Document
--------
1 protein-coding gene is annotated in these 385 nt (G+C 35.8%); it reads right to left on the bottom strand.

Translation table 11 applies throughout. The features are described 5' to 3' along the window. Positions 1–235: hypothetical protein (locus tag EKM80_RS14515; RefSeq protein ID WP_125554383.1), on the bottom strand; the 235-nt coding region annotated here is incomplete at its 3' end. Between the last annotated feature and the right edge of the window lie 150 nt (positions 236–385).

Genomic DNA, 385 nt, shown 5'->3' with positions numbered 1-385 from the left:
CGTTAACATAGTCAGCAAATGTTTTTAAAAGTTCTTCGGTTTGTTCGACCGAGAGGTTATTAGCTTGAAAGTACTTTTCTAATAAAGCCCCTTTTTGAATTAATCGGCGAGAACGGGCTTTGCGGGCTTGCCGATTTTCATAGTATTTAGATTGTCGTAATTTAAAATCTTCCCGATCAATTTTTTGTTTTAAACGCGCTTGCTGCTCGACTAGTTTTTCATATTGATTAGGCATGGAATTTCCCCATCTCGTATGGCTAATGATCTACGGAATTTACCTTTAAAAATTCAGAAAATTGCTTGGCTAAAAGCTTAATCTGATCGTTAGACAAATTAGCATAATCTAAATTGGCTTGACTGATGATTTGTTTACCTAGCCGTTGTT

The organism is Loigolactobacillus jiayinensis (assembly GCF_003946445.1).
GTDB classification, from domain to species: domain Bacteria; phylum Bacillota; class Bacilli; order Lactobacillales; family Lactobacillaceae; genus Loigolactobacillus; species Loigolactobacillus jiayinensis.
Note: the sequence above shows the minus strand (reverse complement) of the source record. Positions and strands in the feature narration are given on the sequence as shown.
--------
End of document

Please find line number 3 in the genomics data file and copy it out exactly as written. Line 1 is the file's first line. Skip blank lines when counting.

Genomic DNA, 385 nt, shown 5'->3' with positions numbered 1-385 from the left: